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Inotropic agents in critical illness 

Inotropic agents in critical illness
Chapter:
Inotropic agents in critical illness
Author(s):

Abdallah Fayssoil

and Djillali Annane

DOI:
10.1093/med/9780199600830.003.0036
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date: 30 November 2020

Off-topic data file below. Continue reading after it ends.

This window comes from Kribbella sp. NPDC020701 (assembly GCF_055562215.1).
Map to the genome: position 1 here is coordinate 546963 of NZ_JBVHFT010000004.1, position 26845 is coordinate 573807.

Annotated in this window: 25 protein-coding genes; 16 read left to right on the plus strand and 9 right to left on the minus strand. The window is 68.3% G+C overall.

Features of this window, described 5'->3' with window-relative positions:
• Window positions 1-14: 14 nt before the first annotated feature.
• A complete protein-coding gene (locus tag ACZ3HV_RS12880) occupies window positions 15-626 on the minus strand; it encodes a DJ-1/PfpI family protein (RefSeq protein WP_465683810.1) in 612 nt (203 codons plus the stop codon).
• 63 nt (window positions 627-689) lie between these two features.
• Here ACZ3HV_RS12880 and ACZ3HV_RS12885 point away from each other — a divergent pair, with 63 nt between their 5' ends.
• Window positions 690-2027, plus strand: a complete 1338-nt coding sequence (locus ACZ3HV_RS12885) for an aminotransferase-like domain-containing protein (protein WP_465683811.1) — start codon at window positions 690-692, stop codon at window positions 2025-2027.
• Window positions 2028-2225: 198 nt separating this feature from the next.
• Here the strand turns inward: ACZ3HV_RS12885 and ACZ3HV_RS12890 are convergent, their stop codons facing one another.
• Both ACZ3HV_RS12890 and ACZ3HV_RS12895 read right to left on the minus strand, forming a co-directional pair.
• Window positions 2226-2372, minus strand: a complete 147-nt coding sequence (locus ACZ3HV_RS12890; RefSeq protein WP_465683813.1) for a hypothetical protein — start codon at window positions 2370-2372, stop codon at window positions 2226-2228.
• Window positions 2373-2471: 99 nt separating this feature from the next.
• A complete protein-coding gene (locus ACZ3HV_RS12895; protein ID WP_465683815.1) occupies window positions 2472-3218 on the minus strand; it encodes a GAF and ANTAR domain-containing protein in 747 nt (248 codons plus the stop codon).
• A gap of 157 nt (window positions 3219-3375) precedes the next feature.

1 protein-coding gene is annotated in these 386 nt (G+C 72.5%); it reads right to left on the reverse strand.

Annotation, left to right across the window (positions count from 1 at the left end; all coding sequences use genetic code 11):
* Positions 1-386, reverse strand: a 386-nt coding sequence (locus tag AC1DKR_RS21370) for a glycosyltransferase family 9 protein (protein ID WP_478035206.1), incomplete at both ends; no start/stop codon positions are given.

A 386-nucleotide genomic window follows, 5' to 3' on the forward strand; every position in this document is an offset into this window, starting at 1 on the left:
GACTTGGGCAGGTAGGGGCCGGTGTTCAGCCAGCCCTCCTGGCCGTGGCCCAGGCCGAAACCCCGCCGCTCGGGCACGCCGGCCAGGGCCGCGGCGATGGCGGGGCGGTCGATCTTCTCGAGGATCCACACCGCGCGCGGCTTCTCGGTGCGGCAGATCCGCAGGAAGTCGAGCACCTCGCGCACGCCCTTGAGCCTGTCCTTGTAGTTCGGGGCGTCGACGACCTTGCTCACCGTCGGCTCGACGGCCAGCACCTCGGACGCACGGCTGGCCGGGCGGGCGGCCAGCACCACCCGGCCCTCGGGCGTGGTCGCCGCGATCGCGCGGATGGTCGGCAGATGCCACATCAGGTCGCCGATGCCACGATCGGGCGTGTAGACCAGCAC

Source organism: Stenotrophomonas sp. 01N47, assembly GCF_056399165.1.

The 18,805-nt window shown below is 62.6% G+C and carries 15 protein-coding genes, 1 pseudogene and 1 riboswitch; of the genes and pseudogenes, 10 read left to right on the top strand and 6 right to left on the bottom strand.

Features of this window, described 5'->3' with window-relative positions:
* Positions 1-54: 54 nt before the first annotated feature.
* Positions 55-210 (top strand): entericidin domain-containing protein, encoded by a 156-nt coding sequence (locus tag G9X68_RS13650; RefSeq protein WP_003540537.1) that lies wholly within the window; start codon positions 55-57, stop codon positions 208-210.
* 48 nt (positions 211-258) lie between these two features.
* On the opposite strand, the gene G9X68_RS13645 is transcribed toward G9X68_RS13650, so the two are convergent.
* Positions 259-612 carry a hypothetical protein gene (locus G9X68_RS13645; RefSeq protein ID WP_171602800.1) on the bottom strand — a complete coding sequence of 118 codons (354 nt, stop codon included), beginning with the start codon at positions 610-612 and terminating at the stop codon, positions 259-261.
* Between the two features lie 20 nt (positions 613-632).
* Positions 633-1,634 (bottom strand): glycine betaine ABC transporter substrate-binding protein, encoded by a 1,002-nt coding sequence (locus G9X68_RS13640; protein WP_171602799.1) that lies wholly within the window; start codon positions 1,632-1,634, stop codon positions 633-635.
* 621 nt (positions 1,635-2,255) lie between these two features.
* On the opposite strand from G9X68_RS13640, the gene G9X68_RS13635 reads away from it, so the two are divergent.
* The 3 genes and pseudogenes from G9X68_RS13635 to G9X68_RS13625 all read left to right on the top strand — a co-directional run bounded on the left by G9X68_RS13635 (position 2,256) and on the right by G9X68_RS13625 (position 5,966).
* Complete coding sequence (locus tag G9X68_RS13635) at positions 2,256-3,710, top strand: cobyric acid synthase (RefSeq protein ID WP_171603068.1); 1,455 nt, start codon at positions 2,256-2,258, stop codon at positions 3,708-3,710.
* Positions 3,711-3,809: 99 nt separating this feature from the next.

Inotropes are drugs commonly used in the intensive care unit. This class of agents includes a broad variety of molecules that improve cardiac index by increasing intracellular concentrations of cyclic AMP, or sensitivity to intracellular calcium, or by inhibiting the sodium/potassium pump. The main inotropic agents available are digoxin, catecholamines, and non-catecholergic drugs, e.g. phosphodiesterase inhibitors and levosimendan. In practice, dobutamine, a beta1 and beta2 agonist, is the inotrope of choice in patients with acute heart failure, or in patients with severe sepsis and evidence for left ventricle dysfunction. Levosimendan may be an alternative choice in patients with severe heart failure, particularly for those previously treated with beta-blockers. The main serious adverse events related to any inotrope are life-threatening arrhythmias.

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